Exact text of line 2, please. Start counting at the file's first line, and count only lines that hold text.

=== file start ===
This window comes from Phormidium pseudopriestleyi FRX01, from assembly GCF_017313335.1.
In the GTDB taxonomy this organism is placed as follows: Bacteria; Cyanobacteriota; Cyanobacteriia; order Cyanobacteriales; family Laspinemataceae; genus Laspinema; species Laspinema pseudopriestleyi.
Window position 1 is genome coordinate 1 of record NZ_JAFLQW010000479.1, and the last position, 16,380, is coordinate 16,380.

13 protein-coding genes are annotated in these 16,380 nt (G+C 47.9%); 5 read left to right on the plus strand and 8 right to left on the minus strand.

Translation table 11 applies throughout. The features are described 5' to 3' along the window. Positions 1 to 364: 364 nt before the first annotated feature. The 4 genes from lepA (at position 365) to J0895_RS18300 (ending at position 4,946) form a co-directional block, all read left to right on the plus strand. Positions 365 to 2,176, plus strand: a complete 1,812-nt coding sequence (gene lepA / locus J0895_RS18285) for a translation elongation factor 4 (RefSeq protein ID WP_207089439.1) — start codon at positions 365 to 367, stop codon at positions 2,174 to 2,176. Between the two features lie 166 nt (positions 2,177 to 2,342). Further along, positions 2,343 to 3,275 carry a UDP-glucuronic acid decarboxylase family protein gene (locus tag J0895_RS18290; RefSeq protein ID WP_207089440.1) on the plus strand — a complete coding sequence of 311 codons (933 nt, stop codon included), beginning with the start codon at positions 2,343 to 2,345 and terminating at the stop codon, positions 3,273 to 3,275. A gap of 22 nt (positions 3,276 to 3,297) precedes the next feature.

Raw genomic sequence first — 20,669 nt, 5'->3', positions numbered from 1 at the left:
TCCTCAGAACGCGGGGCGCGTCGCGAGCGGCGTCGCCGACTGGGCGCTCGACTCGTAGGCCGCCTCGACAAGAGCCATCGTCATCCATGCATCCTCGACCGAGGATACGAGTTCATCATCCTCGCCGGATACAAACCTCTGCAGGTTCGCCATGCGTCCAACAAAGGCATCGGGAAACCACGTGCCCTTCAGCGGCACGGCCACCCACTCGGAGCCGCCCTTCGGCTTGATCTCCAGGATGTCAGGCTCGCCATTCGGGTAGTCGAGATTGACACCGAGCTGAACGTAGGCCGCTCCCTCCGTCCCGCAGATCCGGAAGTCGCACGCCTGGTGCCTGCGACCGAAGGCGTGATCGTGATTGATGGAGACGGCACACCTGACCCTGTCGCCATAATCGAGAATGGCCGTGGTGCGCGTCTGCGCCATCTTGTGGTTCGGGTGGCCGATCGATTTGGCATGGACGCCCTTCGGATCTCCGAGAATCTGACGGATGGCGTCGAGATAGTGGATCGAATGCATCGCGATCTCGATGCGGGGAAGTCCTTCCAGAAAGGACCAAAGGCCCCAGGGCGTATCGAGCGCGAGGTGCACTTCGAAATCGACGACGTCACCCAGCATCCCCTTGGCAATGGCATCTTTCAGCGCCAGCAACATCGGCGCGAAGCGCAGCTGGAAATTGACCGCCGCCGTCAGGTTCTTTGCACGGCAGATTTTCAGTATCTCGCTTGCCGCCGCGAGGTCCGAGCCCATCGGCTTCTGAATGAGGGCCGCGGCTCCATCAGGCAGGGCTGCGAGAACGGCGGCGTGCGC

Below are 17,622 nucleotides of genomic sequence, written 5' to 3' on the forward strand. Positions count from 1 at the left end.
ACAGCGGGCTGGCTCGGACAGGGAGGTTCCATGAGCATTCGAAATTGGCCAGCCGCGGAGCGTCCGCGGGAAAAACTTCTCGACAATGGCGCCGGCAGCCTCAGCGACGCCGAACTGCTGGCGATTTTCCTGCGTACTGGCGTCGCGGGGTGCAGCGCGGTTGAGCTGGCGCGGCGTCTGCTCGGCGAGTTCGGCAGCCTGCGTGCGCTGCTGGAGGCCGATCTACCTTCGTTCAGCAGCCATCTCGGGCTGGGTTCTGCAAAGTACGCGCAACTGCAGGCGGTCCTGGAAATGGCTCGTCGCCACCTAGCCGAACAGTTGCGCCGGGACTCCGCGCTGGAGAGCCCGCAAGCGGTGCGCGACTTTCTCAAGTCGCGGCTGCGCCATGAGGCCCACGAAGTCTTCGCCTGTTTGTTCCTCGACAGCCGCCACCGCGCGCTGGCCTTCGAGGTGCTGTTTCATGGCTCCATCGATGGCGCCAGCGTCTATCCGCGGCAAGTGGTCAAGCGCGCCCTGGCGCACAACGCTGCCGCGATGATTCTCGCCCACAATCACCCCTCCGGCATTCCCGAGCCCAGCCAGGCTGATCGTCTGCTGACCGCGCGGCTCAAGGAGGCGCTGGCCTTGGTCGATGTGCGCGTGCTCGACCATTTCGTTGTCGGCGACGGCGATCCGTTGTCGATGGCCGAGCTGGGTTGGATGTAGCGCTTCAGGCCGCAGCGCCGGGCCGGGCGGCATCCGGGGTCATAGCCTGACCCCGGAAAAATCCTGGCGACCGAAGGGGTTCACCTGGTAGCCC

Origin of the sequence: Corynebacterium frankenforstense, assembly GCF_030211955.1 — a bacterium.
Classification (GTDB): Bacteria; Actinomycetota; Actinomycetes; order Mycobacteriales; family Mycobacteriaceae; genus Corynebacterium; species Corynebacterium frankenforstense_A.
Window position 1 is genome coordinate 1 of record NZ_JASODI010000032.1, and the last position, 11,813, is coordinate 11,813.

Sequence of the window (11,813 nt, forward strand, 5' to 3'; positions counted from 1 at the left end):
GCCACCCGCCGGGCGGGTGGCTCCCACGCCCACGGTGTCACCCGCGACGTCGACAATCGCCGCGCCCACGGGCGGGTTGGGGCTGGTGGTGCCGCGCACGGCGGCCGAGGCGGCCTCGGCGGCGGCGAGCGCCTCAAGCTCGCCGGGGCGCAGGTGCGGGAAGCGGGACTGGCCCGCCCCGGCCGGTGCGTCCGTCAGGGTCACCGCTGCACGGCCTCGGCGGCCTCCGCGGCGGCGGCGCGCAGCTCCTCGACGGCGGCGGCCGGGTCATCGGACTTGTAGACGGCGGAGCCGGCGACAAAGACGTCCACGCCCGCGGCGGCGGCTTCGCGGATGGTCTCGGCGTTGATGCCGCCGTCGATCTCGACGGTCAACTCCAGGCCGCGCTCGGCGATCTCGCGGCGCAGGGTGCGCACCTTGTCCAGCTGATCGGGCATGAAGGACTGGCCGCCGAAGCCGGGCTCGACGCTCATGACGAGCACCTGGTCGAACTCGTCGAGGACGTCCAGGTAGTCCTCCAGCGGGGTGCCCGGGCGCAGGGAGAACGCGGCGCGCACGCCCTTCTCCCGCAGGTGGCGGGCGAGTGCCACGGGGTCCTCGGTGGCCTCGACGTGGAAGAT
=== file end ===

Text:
In the GTDB taxonomy this organism is placed as follows: Bacteria; Cyanobacteriota; Cyanobacteriia; order Cyanobacteriales; family Laspinemataceae; genus Laspinema; species Laspinema pseudopriestleyi.